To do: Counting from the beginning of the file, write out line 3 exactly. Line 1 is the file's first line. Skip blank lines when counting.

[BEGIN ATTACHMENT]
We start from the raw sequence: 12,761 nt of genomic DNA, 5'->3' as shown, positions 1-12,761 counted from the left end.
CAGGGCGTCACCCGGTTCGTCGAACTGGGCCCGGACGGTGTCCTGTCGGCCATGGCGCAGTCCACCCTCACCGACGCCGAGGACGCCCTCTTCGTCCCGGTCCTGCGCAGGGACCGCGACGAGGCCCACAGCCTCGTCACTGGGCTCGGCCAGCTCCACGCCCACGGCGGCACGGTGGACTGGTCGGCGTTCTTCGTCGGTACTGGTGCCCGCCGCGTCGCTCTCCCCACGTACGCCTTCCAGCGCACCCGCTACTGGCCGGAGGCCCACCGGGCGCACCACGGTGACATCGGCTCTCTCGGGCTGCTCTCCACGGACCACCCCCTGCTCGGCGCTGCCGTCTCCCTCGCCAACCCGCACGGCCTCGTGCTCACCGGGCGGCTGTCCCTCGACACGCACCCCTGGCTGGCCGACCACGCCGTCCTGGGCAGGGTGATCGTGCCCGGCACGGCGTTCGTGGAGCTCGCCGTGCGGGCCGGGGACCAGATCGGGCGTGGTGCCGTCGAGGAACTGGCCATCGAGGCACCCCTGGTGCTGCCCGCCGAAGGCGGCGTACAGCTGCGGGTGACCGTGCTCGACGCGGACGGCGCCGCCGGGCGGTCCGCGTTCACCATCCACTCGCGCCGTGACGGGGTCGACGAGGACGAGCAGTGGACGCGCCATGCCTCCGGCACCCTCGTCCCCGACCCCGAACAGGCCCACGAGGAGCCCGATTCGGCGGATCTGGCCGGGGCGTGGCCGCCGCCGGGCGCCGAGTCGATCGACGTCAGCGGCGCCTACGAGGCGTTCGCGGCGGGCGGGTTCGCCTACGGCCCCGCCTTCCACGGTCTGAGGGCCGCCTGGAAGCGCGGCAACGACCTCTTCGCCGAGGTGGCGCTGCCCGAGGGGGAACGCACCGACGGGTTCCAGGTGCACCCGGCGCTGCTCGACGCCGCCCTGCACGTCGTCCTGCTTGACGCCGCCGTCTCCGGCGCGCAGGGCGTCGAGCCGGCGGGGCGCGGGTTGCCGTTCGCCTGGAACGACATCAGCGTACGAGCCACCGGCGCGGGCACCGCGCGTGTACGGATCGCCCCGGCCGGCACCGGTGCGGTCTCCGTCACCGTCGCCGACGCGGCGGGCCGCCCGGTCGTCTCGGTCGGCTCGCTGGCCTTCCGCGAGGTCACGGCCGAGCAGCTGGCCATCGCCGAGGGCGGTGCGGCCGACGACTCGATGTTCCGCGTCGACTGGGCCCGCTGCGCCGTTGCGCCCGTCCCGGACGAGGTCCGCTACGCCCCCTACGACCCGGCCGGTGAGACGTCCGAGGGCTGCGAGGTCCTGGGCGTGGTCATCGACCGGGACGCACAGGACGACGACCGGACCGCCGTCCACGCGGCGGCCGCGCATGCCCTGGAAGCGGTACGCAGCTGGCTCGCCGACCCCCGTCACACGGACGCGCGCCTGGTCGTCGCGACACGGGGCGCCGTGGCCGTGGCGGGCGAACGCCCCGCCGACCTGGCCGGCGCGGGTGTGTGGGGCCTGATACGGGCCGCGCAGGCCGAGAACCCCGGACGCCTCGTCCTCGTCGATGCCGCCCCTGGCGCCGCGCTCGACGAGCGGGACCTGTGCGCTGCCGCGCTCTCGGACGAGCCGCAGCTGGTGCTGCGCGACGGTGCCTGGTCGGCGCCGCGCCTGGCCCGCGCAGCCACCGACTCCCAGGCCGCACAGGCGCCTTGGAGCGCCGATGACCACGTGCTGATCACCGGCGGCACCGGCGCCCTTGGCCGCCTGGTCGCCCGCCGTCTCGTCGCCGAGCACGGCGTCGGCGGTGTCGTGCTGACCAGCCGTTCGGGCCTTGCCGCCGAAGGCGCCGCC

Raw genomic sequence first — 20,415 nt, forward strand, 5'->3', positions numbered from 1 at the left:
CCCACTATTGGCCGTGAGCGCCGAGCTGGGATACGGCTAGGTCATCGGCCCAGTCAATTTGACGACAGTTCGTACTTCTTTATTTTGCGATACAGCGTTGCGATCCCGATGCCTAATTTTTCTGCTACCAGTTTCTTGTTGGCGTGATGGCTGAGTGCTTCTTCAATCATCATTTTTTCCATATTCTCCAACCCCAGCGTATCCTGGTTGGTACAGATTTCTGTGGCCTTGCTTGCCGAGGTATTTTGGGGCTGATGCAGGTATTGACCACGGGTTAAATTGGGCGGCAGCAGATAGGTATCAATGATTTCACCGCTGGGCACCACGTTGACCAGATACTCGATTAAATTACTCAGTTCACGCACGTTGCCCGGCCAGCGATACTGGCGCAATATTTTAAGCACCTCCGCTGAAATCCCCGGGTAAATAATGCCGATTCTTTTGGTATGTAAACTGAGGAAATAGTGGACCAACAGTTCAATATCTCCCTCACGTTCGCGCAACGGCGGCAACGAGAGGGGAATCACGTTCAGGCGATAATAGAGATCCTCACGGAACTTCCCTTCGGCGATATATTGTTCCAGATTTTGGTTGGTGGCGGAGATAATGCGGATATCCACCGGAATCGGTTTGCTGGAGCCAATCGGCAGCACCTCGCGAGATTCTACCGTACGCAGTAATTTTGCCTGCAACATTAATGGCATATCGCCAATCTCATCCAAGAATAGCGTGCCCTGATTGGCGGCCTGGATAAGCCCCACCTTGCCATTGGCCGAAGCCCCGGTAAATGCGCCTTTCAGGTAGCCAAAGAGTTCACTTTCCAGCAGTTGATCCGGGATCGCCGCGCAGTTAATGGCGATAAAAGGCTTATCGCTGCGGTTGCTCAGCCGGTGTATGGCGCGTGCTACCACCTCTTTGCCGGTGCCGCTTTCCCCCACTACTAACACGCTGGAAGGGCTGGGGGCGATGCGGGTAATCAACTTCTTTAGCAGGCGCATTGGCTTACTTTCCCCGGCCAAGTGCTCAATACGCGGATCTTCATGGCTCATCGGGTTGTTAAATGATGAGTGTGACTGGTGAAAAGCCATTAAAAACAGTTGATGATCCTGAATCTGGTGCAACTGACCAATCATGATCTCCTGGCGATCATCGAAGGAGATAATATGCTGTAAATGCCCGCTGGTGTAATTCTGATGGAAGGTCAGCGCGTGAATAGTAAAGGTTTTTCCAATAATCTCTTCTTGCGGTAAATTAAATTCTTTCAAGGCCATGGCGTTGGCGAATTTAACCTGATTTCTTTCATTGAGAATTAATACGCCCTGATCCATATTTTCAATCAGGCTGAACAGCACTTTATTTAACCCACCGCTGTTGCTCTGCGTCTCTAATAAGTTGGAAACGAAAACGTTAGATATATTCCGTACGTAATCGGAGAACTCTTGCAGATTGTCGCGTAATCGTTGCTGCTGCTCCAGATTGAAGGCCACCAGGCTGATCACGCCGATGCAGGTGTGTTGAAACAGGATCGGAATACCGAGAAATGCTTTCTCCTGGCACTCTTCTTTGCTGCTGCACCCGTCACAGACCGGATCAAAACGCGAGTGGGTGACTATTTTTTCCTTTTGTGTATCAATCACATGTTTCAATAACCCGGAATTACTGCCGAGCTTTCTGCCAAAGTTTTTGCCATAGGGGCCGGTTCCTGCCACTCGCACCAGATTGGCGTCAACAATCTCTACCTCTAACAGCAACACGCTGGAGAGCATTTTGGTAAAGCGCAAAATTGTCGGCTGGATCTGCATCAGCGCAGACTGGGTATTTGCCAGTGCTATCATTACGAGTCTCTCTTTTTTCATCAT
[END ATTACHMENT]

Raw genomic sequence first — 20,415 nt, forward strand, 5'->3', positions numbered from 1 at the left: